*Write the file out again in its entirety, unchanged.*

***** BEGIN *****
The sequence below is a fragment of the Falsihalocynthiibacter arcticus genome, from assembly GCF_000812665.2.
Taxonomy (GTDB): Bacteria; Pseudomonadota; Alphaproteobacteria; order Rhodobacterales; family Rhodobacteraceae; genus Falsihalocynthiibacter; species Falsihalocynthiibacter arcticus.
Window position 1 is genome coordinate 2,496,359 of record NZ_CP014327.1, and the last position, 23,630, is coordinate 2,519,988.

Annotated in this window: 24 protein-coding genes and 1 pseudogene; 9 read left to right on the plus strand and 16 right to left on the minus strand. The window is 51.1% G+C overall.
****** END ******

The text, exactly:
The sequence below is a fragment of the Falsihalocynthiibacter arcticus genome, from assembly GCF_000812665.2.
Taxonomy (GTDB): Bacteria; Pseudomonadota; Alphaproteobacteria; order Rhodobacterales; family Rhodobacteraceae; genus Falsihalocynthiibacter; species Falsihalocynthiibacter arcticus.
Window position 1 is genome coordinate 2,496,359 of record NZ_CP014327.1, and the last position, 23,630, is coordinate 2,519,988.

Annotated in this window: 24 protein-coding genes and 1 pseudogene; 9 read left to right on the plus strand and 16 right to left on the minus strand. The window is 51.1% G+C overall.